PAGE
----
HC Deb 27 February 1928 vol 214 cc7-9
24. Captain EDEN

asked the Secretary of State for the Colonies whether he has any information as to the raids by Wahabi tribesmen into the territory of Iraq?


Since the reply given to the question on this subject asked by the hon. Member for Central Southwark (Mr. Day) on the 14th December last, several further raids have been carried out by Akhwan tribes, acting in defiance of Ibn Saud's authority. On the 22nd January an Akhwan raiding party under the leadership of Faisal al Dawish, paramount Sheikh of the Mutair, attacked an Iraq tribe some 10 miles within the Iraq frontier and inflicted casualties estimated at 75 killed. On the 27th January Akhwan, numbering some 200, raided into the territory of the Sheikh of Koweit. They were subsequently attacked by the forces of the Sheikh, and after an engagement, resulting in a certain number of casualties on both sides, their loot was recovered from them. On the 29th and 30th January this raiding party was located by British aircraft and a number of casualties were inflicted.

On the 19th February Iraq and Koweit tribes were attacked near Jarishan, a village south-west of Basra and some 65 miles within the frontier, by an Akhwan raiding party estimated at some 2,300 strong. The losses suffered by these tribes are not yet fully known, but it is believed that more than 50 men were killed, while loss of livestock was heavy. The raid is said to have been led by Faisal al Dawish in person. On the same day three parties of these raiders were located by British aircraft and were attacked with good effect. The aircraft were heavily fired upon and one machine was shot down, the pilot being killed. On the 20th February the raiders were again attacked from the air. The casualties inflicted upon them can be only approximately estimated, but it is believed that some 50 men were killed.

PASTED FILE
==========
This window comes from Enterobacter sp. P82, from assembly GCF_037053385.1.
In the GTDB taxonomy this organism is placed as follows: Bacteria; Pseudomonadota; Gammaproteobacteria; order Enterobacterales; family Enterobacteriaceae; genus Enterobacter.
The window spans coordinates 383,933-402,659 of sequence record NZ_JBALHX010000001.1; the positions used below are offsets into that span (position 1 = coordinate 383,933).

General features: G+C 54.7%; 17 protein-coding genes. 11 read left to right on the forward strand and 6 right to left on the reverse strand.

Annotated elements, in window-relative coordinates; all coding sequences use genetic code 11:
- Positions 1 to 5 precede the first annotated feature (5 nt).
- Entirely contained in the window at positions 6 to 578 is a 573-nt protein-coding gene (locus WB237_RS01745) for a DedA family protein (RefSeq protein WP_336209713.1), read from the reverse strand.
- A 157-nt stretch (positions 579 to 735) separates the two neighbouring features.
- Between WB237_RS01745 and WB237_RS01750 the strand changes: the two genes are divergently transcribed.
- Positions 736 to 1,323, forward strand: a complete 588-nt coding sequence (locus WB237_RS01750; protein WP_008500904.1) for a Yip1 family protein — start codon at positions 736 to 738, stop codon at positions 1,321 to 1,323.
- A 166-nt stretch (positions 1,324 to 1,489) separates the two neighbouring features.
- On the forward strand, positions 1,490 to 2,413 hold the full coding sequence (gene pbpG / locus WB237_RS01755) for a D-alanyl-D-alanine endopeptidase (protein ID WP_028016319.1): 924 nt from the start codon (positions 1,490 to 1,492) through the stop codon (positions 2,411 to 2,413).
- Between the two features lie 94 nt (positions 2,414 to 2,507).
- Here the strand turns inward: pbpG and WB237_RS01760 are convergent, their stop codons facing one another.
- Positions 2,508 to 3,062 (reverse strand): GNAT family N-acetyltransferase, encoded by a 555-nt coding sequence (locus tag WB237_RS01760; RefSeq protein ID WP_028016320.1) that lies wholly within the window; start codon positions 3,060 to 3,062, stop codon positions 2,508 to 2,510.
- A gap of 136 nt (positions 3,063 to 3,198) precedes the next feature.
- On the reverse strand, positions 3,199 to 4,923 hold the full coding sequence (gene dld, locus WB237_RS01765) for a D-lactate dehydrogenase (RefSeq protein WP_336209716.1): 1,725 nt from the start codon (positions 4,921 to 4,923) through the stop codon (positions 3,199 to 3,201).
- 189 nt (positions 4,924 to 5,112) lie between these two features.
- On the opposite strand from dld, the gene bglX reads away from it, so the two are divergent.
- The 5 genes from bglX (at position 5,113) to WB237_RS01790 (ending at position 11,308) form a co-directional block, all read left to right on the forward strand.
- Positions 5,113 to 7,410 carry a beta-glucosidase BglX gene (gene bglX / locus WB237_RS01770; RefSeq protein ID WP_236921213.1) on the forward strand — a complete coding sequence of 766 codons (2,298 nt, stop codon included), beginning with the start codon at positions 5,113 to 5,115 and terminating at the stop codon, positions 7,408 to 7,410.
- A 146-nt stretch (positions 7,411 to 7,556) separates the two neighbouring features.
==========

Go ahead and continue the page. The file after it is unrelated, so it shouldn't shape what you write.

Captain EDEN

Have there been any other British casualties besides the one mentioned?


Not as far as I am aware.


Can the right hon. Gentleman say what is the strength of the British aircraft force in this area?


I cannot say the number of airplanes engaged in this particular operation.


Is the right hon. Gentleman and the Colonial Office satisfied with the success exhibited in repelling these raids? Do they not think the raiders seem to have acted with impunity rather often?


Oh, no. I think the raiders were heavily punished in both cases, and we are satisfied as to the efficiency of the Air Force in dealing with raids of this character.


Can the right hon. Gentleman say whether any steps have been taken to prevent a recurrence of these raids?


Ibn Saud entirely disavows these raids and some time ago announced his intention of dealing with the raiders. As he has not done so thus far, we were compelled to take action when the raiders actually entered Iraq territory.

RETURN showing for the latest available year the estimated amount to be spent on Native Education in Uganda, Kenya, Tanganyika, Nyassaland, Northern Rhodesia and Sudan, together with the amount per head of the Native Population.
Territorry. Year. Estimated Expenditure on Native Education. Native Population (latest estimate). Amount per head of Native Population(to nearest penny).
£ d.
Uganda 1928 51,235 3,123,581 4
Kenya 1928 87,811 2,693,405 8
Tanganyika 1928–9 80,207 4,319,000 4
Nyassaland 1928 11,110 1,297,124 2
Northern Rhodesia 1927–8 8,519 979,704 2
Sudan 1928 141,000 6,000,000 6